The Great East Japan Earthquake (GEJE) and resulting tsunami of March 11, 2011 gave rise to devastating damage on the Pacific coast of the Tohoku region. The Tohoku Medical Megabank Project (TMM), which is being conducted by Tohoku University Tohoku Medical Megabank Organization (ToMMo) and Iwate Medical University Iwate Tohoku Medical Megabank Organization (IMM), has been launched to realize creative reconstruction and to solve medical problems in the aftermath of this disaster. We started two prospective cohort studies in Miyagi and Iwate Prefectures: a population-based adult cohort study, the TMM Community-Based Cohort Study (TMM CommCohort Study), which will recruit 80 000 participants, and a birth and three-generation cohort study, the TMM Birth and Three-Generation Cohort Study (TMM BirThree Cohort Study), which will recruit 70 000 participants, including fetuses and their parents, siblings, grandparents, and extended family members. The TMM CommCohort Study will recruit participants from 2013 to 2016 and follow them for at least 5 years. The TMM BirThree Cohort Study will recruit participants from 2013 to 2017 and follow them for at least 4 years. For children, the ToMMo Child Health Study, which adopted a cross-sectional design, was also started in November 2012 in Miyagi Prefecture. An integrated biobank will be constructed based on the two prospective cohort studies, and ToMMo and IMM will investigate the chronic medical impacts of the GEJE. The integrated biobank of TMM consists of health and clinical information, biospecimens, and genome and omics data. The biobank aims to establish a firm basis for personalized healthcare and medicine, mainly for diseases aggravated by the GEJE in the two prefectures. Biospecimens and related information in the biobank will be distributed to the research community. TMM itself will also undertake genomic and omics research. The aims of the genomic studies are: 1) to construct an integrated biobank; 2) to return genomic research results to the participants of the cohort studies, which will lead to the implementation of personalized healthcare and medicine in the affected areas in the near future; and 3) to contribute the development of personalized healthcare and medicine worldwide. Through the activities of TMM, we will clarify how to approach prolonged healthcare problems in areas damaged by large-scale disasters and how useful genomic information is for disease prevention.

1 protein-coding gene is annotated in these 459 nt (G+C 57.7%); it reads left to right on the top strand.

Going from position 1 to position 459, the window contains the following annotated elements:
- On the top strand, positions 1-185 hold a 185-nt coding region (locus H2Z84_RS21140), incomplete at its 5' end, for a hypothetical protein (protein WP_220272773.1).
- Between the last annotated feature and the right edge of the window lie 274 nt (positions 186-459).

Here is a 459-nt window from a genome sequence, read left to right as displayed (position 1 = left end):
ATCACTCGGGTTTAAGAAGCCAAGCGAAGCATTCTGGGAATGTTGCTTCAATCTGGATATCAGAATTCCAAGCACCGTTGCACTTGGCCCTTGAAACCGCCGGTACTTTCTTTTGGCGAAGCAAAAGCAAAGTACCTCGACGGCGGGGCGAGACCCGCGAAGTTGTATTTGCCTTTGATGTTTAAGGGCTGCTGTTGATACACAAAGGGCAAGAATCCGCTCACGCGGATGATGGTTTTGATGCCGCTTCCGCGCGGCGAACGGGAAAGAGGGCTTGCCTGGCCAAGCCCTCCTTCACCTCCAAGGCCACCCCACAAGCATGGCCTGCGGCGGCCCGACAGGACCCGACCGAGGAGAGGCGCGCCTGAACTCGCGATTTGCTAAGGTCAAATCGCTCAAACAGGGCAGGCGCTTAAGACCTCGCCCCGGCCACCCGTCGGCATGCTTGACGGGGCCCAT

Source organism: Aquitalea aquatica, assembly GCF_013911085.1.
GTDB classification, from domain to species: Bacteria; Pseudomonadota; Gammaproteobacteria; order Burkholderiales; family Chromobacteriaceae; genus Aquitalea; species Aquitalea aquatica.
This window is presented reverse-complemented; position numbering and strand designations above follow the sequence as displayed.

2016 Shinichi Kuriyama et al. This is an open access article distributed under the terms of Creative Commons Attribution License, which permits unrestricted use, distribution, and reproduction in any medium, provided the original author and source are credited.